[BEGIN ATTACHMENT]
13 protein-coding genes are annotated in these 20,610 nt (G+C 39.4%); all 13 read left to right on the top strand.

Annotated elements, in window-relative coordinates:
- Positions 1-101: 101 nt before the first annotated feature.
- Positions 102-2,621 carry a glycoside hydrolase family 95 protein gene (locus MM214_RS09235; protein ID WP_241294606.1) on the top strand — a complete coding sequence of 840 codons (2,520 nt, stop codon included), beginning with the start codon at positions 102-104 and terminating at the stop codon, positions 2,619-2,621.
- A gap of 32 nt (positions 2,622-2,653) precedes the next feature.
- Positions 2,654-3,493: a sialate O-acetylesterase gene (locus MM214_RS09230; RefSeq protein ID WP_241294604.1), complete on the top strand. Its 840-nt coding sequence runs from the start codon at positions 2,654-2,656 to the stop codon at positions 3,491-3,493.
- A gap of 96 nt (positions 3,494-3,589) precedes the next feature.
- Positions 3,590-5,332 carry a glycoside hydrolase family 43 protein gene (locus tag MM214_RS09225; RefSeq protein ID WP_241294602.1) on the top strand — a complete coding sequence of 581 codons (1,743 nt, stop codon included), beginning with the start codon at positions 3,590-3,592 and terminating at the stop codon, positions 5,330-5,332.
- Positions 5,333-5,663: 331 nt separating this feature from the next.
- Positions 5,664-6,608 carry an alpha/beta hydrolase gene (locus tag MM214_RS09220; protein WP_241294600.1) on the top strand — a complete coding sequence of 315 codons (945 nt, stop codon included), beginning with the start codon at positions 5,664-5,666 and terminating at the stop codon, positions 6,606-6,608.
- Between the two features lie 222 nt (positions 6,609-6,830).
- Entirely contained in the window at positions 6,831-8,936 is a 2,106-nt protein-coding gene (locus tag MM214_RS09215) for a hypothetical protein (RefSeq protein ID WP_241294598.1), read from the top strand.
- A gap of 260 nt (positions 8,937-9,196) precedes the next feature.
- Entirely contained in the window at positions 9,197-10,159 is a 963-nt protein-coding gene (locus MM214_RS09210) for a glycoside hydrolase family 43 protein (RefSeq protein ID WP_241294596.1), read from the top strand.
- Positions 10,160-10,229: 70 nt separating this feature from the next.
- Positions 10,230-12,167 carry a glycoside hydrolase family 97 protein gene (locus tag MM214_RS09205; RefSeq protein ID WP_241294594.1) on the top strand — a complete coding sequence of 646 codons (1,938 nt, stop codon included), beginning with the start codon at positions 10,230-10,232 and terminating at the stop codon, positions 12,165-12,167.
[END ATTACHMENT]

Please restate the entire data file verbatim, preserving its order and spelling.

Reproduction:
13 protein-coding genes are annotated in these 20,610 nt (G+C 39.4%); all 13 read left to right on the top strand.

Annotated elements, in window-relative coordinates:
- Positions 1-101: 101 nt before the first annotated feature.
- Positions 102-2,621 carry a glycoside hydrolase family 95 protein gene (locus MM214_RS09235; protein ID WP_241294606.1) on the top strand — a complete coding sequence of 840 codons (2,520 nt, stop codon included), beginning with the start codon at positions 102-104 and terminating at the stop codon, positions 2,619-2,621.
- A gap of 32 nt (positions 2,622-2,653) precedes the next feature.
- Positions 2,654-3,493: a sialate O-acetylesterase gene (locus MM214_RS09230; RefSeq protein ID WP_241294604.1), complete on the top strand. Its 840-nt coding sequence runs from the start codon at positions 2,654-2,656 to the stop codon at positions 3,491-3,493.
- A gap of 96 nt (positions 3,494-3,589) precedes the next feature.
- Positions 3,590-5,332 carry a glycoside hydrolase family 43 protein gene (locus tag MM214_RS09225; RefSeq protein ID WP_241294602.1) on the top strand — a complete coding sequence of 581 codons (1,743 nt, stop codon included), beginning with the start codon at positions 3,590-3,592 and terminating at the stop codon, positions 5,330-5,332.
- Positions 5,333-5,663: 331 nt separating this feature from the next.
- Positions 5,664-6,608 carry an alpha/beta hydrolase gene (locus tag MM214_RS09220; protein WP_241294600.1) on the top strand — a complete coding sequence of 315 codons (945 nt, stop codon included), beginning with the start codon at positions 5,664-5,666 and terminating at the stop codon, positions 6,606-6,608.
- Between the two features lie 222 nt (positions 6,609-6,830).
- Entirely contained in the window at positions 6,831-8,936 is a 2,106-nt protein-coding gene (locus tag MM214_RS09215) for a hypothetical protein (RefSeq protein ID WP_241294598.1), read from the top strand.
- A gap of 260 nt (positions 8,937-9,196) precedes the next feature.
- Entirely contained in the window at positions 9,197-10,159 is a 963-nt protein-coding gene (locus MM214_RS09210) for a glycoside hydrolase family 43 protein (RefSeq protein ID WP_241294596.1), read from the top strand.
- Positions 10,160-10,229: 70 nt separating this feature from the next.
- Positions 10,230-12,167 carry a glycoside hydrolase family 97 protein gene (locus tag MM214_RS09205; RefSeq protein ID WP_241294594.1) on the top strand — a complete coding sequence of 646 codons (1,938 nt, stop codon included), beginning with the start codon at positions 10,230-10,232 and terminating at the stop codon, positions 12,165-12,167.